After a raft of 14 well-preserved educational policies and billions thrown aimlessly at public schools, policy planners continue to grope in the dark trying to figure out what to do with the 25 million 5-16 year old out-of-school children, of which 11.5 million are in Punjab. As an aside, in the near absence of vocational and skills-development programmes, a vast majority of those who are attending school also face uncertain futures as there is no guarantee of jobs once they have acquired their matriculation certificates.
The need for an education emergency has been in full public view for more than four decades and just when Pakistan needed a Primary Education Commission, a Higher Education Commission (HEC) – somewhat akin to planting a tree upside down – sprung into action. Its architects have since been languishing in their proverbial anterooms in anticipation of the miracle that will help catapult Pakistan’s educational achievements into a higher orbit.
Without a solid feeder school system, it is hard to imagine how and why tertiary level educational programmes would function with any degree of success. They have not shown to have done so in any other country.
Projections with respect to schooling outcomes in the years ahead paint a dismal picture because of the steady population growth rate of two percent per annum, especially among the rural poor whose literacy rate is already less than 30 percent. The challenge is compounded by the fact that the existing literacy programmes are inadequate to meet the deficit and there seem to be no traces of a coherent pathway for stemming the tide of rampant illiteracy in the future.
The national educational frame is indeed complex. In Punjab alone there are 65,000 public schools, 40,000 private schools and an estimated 20,000 formal and non-formal madressahs. So there are three different sets of syllabi in both Urdu and English languages that these institutions follow. This instils conflicting worldviews in the youth through mostly uncertified teachers.
Not all education programmes necessarily pass the test of desirability. For instance, rote learning (with the exception of memorising the Quran and the Hadith) is an archaic learning style which diminishes creative capabilities and replaces critical thinking with a ready acceptance of the memorised content as the gospel truth. Armed with a stick and carrot, a homespun syllabus, outmoded teaching methodology, an unqualified teacher can play havoc with a student’s future course of action, leading him or her to, as we now well know, suicidal missions and lynching fellow students.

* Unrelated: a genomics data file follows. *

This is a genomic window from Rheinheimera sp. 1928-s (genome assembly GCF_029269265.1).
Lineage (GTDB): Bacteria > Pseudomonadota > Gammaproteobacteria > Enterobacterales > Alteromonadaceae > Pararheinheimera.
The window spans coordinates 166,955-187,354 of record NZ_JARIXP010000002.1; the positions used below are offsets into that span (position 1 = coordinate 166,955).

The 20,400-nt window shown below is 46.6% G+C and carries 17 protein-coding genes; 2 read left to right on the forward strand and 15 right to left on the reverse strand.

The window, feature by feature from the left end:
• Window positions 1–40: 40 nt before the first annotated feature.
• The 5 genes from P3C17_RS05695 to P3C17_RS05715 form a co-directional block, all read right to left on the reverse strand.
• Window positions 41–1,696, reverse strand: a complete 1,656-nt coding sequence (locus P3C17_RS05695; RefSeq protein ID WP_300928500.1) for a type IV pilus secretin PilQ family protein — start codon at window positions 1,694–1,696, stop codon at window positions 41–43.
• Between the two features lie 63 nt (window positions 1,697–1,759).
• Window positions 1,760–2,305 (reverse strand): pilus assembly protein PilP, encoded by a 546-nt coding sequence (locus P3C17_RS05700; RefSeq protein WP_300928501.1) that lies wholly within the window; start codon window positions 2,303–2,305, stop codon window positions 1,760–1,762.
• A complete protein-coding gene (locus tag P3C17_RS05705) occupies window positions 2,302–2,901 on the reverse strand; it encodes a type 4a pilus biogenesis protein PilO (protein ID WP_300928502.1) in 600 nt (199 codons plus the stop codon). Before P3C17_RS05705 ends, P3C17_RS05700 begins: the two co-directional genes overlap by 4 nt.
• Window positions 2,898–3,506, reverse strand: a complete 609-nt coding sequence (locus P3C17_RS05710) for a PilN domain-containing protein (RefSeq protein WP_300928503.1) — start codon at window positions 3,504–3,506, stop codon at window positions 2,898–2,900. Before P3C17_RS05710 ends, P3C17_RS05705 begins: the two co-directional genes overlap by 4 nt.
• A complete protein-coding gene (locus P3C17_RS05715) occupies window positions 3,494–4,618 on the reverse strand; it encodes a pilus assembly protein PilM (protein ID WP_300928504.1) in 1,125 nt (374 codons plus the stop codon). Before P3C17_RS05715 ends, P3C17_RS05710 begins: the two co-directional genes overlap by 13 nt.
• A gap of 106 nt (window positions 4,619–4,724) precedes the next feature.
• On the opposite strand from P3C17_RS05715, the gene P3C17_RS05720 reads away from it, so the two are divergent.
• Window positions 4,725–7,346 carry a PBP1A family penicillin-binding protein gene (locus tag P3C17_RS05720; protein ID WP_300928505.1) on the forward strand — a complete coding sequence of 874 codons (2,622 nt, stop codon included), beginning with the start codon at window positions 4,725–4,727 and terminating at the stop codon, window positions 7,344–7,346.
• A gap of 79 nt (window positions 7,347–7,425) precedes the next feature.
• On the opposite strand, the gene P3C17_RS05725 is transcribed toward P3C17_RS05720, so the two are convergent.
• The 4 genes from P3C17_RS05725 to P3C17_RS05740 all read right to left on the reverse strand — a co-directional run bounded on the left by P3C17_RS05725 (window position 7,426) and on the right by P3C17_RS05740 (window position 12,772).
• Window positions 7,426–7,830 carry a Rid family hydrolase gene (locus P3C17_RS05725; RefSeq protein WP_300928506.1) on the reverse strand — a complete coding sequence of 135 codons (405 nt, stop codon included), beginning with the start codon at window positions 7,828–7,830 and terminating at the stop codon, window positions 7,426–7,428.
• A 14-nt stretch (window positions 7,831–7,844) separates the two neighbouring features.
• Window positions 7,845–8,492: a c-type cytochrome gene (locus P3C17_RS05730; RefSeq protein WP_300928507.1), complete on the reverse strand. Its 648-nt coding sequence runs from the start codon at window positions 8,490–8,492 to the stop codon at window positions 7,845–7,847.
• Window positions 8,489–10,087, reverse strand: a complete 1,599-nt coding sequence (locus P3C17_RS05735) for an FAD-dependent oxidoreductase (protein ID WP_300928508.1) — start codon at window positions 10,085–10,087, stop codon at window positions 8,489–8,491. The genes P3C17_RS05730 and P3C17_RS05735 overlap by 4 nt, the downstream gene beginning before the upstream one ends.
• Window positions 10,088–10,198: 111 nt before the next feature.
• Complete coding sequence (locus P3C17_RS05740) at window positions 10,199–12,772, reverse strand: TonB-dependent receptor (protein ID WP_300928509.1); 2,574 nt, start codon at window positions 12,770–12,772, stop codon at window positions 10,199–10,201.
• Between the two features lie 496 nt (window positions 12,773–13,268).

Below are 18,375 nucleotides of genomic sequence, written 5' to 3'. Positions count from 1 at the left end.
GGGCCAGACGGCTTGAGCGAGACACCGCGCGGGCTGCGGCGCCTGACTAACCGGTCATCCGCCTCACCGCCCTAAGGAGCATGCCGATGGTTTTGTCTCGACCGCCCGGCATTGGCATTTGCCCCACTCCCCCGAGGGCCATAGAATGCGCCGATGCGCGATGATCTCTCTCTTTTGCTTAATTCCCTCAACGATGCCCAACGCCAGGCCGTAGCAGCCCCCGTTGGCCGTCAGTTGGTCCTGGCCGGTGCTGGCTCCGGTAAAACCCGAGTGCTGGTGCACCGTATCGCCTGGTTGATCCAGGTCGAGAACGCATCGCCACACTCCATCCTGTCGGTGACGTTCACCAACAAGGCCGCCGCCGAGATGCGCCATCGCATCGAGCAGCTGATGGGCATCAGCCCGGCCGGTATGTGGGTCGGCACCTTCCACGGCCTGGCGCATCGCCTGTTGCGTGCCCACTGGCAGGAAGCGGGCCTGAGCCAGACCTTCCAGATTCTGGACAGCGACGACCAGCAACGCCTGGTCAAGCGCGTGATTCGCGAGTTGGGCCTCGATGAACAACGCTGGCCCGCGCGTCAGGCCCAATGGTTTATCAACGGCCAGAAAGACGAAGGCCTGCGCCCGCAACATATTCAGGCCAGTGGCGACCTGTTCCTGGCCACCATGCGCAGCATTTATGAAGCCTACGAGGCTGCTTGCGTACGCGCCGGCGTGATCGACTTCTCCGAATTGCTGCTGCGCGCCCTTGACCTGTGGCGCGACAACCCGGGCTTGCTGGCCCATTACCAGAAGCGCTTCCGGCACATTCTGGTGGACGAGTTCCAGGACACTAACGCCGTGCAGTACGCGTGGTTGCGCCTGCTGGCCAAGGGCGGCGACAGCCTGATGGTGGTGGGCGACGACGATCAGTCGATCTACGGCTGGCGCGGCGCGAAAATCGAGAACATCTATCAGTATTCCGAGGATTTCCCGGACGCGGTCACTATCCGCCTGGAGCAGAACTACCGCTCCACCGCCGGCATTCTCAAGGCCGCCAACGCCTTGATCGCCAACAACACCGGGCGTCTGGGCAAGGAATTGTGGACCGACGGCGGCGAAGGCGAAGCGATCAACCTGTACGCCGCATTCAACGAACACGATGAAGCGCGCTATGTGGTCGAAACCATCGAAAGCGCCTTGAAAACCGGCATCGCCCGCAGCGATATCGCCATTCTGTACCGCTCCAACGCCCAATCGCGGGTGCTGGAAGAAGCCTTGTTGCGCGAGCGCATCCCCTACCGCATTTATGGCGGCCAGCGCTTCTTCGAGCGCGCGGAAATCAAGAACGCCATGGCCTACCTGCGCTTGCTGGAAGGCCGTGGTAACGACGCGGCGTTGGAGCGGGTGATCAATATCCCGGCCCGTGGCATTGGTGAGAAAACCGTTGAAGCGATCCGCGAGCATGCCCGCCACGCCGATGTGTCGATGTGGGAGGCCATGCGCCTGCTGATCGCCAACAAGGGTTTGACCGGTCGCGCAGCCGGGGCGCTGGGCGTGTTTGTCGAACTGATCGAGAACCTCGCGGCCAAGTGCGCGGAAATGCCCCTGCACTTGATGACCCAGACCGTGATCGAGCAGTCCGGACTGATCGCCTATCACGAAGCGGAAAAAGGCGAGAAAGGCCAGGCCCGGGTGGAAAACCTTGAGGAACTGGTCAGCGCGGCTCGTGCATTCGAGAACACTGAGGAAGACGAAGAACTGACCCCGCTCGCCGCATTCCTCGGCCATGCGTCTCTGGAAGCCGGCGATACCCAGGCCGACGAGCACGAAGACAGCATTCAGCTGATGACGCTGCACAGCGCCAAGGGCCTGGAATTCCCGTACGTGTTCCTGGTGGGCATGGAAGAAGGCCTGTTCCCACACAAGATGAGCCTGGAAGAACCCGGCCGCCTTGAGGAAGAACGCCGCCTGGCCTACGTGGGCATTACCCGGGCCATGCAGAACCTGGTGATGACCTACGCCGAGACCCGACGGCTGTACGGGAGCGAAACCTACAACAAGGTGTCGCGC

The overarching problem in each of the schooling panels, according to Unesco, is the extremely weak delivery system because of a significantly large number of untrained teachers. The key to developing successful schools is directly related to the quality of teachers whether they are in Finland, France, Canada or Cuba. A common thread that runs through the high yield educational experiences of these countries is their continuous commitment to improving teaching standards and thus teacher training and educational research grants are apportioned large financial outlays.
While per capita expenditure on teachers in Punjab is relatively quite high – higher perhaps than what private schools spend on their teachers – a vast majority of them do not come anywhere near meeting the minimum universally accepted teacher certification requirements.
Successive governments have thrown good money after bad, ignored teacher education as the fundamental link in the education value chain, increased the ill-planned pool of unqualified teachers and wasted money on secondary support systems, including expensive foreign curriculum developers and trainers, who, directly or indirectly, add only marginally to student learning. Adding, as evidence suggests, even less to developing the indigenous capacity to institutionalise critical literacy as the foundational framework for implementing meaningful primary educational programmes.
Based on the compelling work done by organisations such as the Aga Khan Rural Support Programme, the government of Punjab, if only because of its sheer size and the resources at its command, must take the lead in establishing teacher training and professional development hubs throughout the province. A word of warning though is in order: as research shows that most teacher training programmes have a short ‘shelf life’. This means that unless the newly-acquired teaching skills are periodically reinforced, the tendency for teachers to revert back to their old practices takes on average only three to four weeks.
Some of the existing infrastructural and human resources such as the Daanish schools can be effectively utilised as regional training hubs. Each school can be mandated to prepare master trainers to be deployed in a focus district to serve a cluster of primary, secondary and high schools, if only to start the process of changing the teaching practices of our teachers.
The writer is an Ontario-certified teacher and member of the Ontario
College of Teachers.